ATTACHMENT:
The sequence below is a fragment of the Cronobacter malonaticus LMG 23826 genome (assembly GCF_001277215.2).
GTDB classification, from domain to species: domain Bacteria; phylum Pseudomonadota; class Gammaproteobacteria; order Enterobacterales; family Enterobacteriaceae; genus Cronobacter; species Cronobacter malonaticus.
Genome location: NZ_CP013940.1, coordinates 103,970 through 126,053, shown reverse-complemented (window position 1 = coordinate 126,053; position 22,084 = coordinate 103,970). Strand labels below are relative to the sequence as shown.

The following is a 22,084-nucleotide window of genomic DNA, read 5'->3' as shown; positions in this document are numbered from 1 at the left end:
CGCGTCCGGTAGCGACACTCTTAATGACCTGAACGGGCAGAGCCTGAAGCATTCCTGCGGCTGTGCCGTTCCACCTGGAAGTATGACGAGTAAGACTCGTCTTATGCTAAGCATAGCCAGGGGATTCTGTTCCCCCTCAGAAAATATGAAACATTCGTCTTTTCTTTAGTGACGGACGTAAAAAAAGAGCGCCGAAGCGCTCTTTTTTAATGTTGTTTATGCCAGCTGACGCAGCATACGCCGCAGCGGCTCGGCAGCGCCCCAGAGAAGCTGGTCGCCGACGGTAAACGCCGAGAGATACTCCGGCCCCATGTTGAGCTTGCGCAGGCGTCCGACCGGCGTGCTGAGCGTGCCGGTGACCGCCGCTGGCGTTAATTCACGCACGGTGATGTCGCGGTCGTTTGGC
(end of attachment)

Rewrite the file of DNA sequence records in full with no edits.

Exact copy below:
The sequence below is a fragment of the Cronobacter malonaticus LMG 23826 genome (assembly GCF_001277215.2).
GTDB classification, from domain to species: domain Bacteria; phylum Pseudomonadota; class Gammaproteobacteria; order Enterobacterales; family Enterobacteriaceae; genus Cronobacter; species Cronobacter malonaticus.
Genome location: NZ_CP013940.1, coordinates 103,970 through 126,053, shown reverse-complemented (window position 1 = coordinate 126,053; position 22,084 = coordinate 103,970). Strand labels below are relative to the sequence as shown.

The following is a 22,084-nucleotide window of genomic DNA, read 5'->3' as shown; positions in this document are numbered from 1 at the left end:
CGCGTCCGGTAGCGACACTCTTAATGACCTGAACGGGCAGAGCCTGAAGCATTCCTGCGGCTGTGCCGTTCCACCTGGAAGTATGACGAGTAAGACTCGTCTTATGCTAAGCATAGCCAGGGGATTCTGTTCCCCCTCAGAAAATATGAAACATTCGTCTTTTCTTTAGTGACGGACGTAAAAAAAGAGCGCCGAAGCGCTCTTTTTTAATGTTGTTTATGCCAGCTGACGCAGCATACGCCGCAGCGGCTCGGCAGCGCCCCAGAGAAGCTGGTCGCCGACGGTAAACGCCGAGAGATACTCCGGCCCCATGTTGAGCTTGCGCAGGCGTCCGACCGGCGTGCTGAGCGTGCCGGTGACCGCCGCTGGCGTTAATTCACGCACGGTGATGTCGCGGTCGTTTGGC